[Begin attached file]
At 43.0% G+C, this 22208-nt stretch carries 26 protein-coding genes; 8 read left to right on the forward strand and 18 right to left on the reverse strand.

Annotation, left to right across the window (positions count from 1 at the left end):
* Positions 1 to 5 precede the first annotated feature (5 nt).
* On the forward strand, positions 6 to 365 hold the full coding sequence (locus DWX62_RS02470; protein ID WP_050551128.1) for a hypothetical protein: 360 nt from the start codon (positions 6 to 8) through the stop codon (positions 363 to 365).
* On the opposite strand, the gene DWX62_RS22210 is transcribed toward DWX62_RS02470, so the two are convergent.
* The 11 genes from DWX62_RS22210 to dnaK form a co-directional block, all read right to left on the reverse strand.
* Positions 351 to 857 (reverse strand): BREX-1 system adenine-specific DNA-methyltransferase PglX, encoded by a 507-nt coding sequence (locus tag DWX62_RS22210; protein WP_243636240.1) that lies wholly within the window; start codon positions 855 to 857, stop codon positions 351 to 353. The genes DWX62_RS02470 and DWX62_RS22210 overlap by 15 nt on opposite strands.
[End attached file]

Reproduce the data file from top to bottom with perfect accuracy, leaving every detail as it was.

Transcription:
At 43.0% G+C, this 22208-nt stretch carries 26 protein-coding genes; 8 read left to right on the forward strand and 18 right to left on the reverse strand.

Annotation, left to right across the window (positions count from 1 at the left end):
* Positions 1 to 5 precede the first annotated feature (5 nt).
* On the forward strand, positions 6 to 365 hold the full coding sequence (locus DWX62_RS02470; protein ID WP_050551128.1) for a hypothetical protein: 360 nt from the start codon (positions 6 to 8) through the stop codon (positions 363 to 365).
* On the opposite strand, the gene DWX62_RS22210 is transcribed toward DWX62_RS02470, so the two are convergent.
* The 11 genes from DWX62_RS22210 to dnaK form a co-directional block, all read right to left on the reverse strand.
* Positions 351 to 857 (reverse strand): BREX-1 system adenine-specific DNA-methyltransferase PglX, encoded by a 507-nt coding sequence (locus tag DWX62_RS22210; protein WP_243636240.1) that lies wholly within the window; start codon positions 855 to 857, stop codon positions 351 to 353. The genes DWX62_RS02470 and DWX62_RS22210 overlap by 15 nt on opposite strands.